The Bottom Line
- Gives a comprehensive gameplan for managing the five most important areas of diabetes management
- Outlines the tests you need and tells you why they're important
- Gives you the science behind the numbers in easy to understand language
- Gives you the tools to bring your test results into the range you need.
- Gives additional advice about nutrition, exercise, medications, and much, much more.
- Cons? There are no cons. It's the perfect diabetes reference handbook.
- A1C: The authors suggest that keeping this number, and the others, in a good range reduces your risk of complications.
- Blood Pressure: Lowering blood pressure has an enormous impact on reducing your risk of heart disease and strokes.
- Lipids: These are your cholesterol numbers. LDL's ("bad cholesterol"), HDL's ("good cholesterol") and triglycerides.
- Microalbumin: Tests for kidney damage by measuring the amount of albumin (protein) in urine. It is the earliest indicator.
- Eye Exam: Yearly screenings by an eye doctor can detect eye changes early. Prompt treatment can save your eyesight.
- The Plan of Action: What you can do to improve your test results.
- What to expect: What your target results should be. Why you need to do it.
- Your diabetes tools: exercise, food, medications, and blood glucose monitoring.
- Detailed explanations of Type 1, Type 2, Pre-diabetes and metabolic syndrome.
- Long-term living with diabetes and preparing for the rest of your life.
Guide Review - Book Review: Know Your Numbers, Outlive Your Diabetes
Know Your Numbers, Outlive Your Diabetes: 5 Essential Health Factors You Can Master to Enjoy a Long and Healthy Life, written by Richard Jackson, MD and journalist Amy Tenderich, is an easy-to-understand, practical book that can teach you to "get a handle" on your diabetes.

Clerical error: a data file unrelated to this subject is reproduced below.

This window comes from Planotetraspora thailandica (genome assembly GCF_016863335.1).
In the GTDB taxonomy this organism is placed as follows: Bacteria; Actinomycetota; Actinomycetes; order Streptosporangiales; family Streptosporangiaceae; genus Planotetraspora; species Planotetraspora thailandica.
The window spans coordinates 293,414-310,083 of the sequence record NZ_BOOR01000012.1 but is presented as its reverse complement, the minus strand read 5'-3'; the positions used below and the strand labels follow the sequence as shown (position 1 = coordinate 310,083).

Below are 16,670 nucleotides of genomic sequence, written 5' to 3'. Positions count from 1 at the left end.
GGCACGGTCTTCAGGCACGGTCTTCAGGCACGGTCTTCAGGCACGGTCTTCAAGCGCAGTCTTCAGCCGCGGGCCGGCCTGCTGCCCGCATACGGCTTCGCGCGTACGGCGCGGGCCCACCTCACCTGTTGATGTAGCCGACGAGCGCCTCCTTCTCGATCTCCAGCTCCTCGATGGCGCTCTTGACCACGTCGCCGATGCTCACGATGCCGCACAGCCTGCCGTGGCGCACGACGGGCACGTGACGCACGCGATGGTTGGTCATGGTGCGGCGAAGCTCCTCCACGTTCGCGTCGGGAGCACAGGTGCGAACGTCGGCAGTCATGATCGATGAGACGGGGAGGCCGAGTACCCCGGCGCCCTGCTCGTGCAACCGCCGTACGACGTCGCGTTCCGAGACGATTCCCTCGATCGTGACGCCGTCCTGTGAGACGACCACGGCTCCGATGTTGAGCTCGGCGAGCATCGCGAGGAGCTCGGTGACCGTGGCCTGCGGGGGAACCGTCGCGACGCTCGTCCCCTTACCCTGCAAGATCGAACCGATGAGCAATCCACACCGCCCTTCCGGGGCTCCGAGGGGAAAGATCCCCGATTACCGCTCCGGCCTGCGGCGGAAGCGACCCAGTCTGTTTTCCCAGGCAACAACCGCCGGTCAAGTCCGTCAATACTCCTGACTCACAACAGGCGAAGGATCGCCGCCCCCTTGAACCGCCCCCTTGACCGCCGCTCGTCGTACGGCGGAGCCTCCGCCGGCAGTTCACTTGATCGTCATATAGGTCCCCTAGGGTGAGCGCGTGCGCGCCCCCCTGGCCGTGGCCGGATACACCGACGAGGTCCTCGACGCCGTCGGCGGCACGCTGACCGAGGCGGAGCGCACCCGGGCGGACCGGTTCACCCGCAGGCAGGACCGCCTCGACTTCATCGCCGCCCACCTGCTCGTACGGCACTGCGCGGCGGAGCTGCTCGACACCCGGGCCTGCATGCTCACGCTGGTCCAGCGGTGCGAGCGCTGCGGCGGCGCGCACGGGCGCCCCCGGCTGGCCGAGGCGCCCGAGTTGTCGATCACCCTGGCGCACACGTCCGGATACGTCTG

Dr. Richard Jackson is the Director of Outreach at the Joslin Diabetes Center, Senior Investigator in the Research Division at the Center and Assistant Professor of Medicine at Harvard Medical School. Amy Tenderich is a professional journalist who was diagnosed with Type 1 diabetes in May 2003. Her diabetes blog recently received the LillyforLife Achievement Award for diabetes journalism.
The book focuses on the five tests that you need to get to monitor your diabetes health. But it doesn't just tell you the tests. You also find out why these tests are important, what your results should be, how to get your results in a good range, and most importantly how to keep your numbers where they should be.
This book is a terrific resource for diabetes management. After you learn the five most important tests, the book gives you the tools you need to keep your test results as normal as possible. Exercise, nutrition, medications, glucometers and other equipment all influence what your own personal test results will be.
Beyond the basics, Dr. Jackson and Ms. Tenderich also address coping issues, healthcare basics, and resources to turn to for support and more information.
Also, charts and diary pages to help you keep track of your results and your progress. This book stresses that knowing your numbers and working to improve them is the road to a complication-free life, and it gives you the tools to achieve it, too.